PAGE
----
Pesticides belong to another category of substances widely discussed in literature as affecting sperm quality and chromatin integrity [37, 38]; but, potentially also affecting the offspring through preconceptional exposure of the father. A recent meta-analysis provides evidence that paternal occupational exposure to herbicides, such as pentachlorophenol (PCP) used in wood-related industries, increases the risk of lymphoma and leukemia in the exposed individual and in their children [39]. Agricultural work is also associated with an increased risk of congenital malformations [40] and cancer in the offspring [29, 41]. However, it is not always clear to what extent the potential environmental effect is related to the father only, especially in a domestic or agricultural context. If the outcome varies by gender of the parent it is easier to separate paternal from maternal influences. In a case-control study of families residing in industrially or agriculturally polluted regions of the Yangtze River, an association was reported between high concentrations of PCP in the father's urine and unexplained spontaneous abortions; while similar significant associations were not found for urinal PCP in mothers [42]. A recent meta-analysis, focusing on case-control and cohort studies where information on preconceptional exposures of both parents was available, provided evidence for increased risk of childhood brain cancer if the father was exposed to pesticides through occupational activity or the use of household or garden pesticides; maternal exposures were also linked to the incidence of childhood cancers, but cancer sites were different [43]. Not all studies show an association between paternal exposure to pesticides and health outcomes in the offspring; and many miss the assessment of exposure-risk gradients. Additionally, the evaluation of broad classes of pesticides may dilute the potential effect(s) [44]. Hence, there is a need for studies that better define and quantify the exposures to the different categories of biocides used at home or through occupation. Organophosphates and organochlorides (or dioxins) are likewise health burdens on a large scale, but they are still used as pesticides and as flame retardants. High concentrations of some of these organophosphate chemicals in house dust, such as tris(1,3-dichloro-2-propyl) phosphate (TDCPP) and triphenyl phosphate (TPP), are associated with decreased semen quality [45]. Whether flame retardants present in furniture and clothing also affect the offspring remains unanswered. Exposure to other contaminants, such as bisphenol A (BPA), phthalates, heavy metals, and other toxic compounds through maternal exposures are known to affect pregnancy outcomes and the offspring's health potentially by altering the epigenome; however, the consequences of paternal exposures to the male germ line and offspring are unknown.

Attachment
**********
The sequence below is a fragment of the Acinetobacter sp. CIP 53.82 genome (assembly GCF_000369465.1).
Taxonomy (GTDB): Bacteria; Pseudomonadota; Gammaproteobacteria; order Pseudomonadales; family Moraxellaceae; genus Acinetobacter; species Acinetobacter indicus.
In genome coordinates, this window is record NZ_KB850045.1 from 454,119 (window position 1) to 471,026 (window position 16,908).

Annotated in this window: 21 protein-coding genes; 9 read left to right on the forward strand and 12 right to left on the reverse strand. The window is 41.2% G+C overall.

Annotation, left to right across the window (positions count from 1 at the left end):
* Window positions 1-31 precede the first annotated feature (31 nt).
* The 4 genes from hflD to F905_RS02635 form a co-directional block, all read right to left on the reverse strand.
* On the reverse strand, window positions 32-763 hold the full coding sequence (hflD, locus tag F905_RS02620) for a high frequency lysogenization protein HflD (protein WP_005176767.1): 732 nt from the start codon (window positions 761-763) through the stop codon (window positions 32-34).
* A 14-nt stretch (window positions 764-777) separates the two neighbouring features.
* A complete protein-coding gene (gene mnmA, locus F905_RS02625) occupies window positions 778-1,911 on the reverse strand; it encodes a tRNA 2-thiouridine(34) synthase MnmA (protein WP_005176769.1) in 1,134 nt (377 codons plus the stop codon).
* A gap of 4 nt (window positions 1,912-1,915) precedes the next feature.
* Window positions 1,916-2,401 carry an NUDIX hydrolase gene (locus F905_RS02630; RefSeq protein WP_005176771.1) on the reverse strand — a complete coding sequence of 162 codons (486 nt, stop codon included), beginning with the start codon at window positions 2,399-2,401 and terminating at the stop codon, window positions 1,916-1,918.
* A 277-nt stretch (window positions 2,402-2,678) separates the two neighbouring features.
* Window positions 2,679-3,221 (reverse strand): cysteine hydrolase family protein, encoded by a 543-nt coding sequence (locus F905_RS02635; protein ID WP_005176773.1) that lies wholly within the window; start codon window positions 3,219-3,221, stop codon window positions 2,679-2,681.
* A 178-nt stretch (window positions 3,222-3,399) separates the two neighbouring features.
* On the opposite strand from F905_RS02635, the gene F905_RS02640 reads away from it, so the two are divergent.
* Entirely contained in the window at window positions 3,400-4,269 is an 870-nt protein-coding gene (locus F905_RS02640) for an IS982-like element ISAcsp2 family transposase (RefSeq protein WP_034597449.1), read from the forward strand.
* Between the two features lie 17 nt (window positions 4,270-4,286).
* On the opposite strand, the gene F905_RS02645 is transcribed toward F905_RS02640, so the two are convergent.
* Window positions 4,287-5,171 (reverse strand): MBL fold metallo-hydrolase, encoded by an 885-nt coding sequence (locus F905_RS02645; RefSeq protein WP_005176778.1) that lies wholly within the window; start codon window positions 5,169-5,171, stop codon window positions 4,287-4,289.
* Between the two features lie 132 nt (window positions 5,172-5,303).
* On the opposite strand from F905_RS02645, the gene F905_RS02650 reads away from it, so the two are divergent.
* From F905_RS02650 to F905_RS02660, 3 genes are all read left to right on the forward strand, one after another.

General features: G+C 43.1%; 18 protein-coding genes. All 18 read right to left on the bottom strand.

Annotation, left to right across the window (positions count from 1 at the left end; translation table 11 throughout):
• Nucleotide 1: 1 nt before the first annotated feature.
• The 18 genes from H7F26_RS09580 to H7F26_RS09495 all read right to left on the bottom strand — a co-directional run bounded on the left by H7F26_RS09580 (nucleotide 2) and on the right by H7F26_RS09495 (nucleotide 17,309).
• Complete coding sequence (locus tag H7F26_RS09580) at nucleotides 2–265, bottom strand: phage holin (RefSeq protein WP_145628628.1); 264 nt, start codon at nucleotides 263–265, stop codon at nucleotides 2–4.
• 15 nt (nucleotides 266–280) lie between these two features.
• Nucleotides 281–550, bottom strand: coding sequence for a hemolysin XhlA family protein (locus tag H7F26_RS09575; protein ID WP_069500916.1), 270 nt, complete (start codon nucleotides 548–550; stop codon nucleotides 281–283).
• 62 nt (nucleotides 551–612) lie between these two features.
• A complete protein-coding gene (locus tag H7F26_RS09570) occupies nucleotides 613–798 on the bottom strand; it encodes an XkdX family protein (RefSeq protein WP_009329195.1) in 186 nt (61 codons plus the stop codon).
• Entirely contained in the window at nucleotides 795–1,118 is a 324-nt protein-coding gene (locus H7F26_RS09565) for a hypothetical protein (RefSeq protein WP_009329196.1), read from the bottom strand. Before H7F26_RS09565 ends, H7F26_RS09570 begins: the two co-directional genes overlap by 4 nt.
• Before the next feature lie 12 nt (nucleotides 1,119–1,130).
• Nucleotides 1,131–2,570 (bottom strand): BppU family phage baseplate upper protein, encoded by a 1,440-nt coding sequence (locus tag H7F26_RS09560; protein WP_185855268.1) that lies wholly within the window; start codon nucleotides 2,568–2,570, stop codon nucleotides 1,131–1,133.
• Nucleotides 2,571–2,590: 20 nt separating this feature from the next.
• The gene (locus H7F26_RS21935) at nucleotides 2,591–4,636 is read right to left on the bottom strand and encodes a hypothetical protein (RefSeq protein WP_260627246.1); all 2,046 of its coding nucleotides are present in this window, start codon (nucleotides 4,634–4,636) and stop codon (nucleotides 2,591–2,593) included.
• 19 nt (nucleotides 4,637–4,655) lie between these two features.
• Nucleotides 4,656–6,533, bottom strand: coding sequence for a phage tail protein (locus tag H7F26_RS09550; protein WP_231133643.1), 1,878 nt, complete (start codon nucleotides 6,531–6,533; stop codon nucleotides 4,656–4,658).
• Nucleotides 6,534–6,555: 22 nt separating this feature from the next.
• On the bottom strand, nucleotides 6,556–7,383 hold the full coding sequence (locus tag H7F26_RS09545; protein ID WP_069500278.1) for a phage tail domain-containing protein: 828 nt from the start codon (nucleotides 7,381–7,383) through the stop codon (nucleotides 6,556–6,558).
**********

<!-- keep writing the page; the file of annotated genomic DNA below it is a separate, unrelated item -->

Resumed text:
The striking consequences of involuntarily human exposures to high concentrations of chemicals, such as during war, confirm that paternal chemical exposures before conception can affect the offspring's health. “Agent orange”, a mixture of chemicals including herbicides and dioxin, used by the US Army in the Vietnam war, not only caused devastating disabilities and birth defects in the Vietnamese population, it also affected the offspring of exposed US soldiers. A meta-analysis conducted by Ngo et al. [46] describes a strong association between congenital malformations in offspring, and the exposure of veterans and Vietnamese; with an overall estimated relative risk of 1.95 (95%CI: 1.6–2.4) and 3.0 (95%CI: 2.2–4.1), respectively. In a subsequent meta-analysis, a twofold increased risk of spina bifida was reported in children from agent orange-exposed Vietnam veterans [47].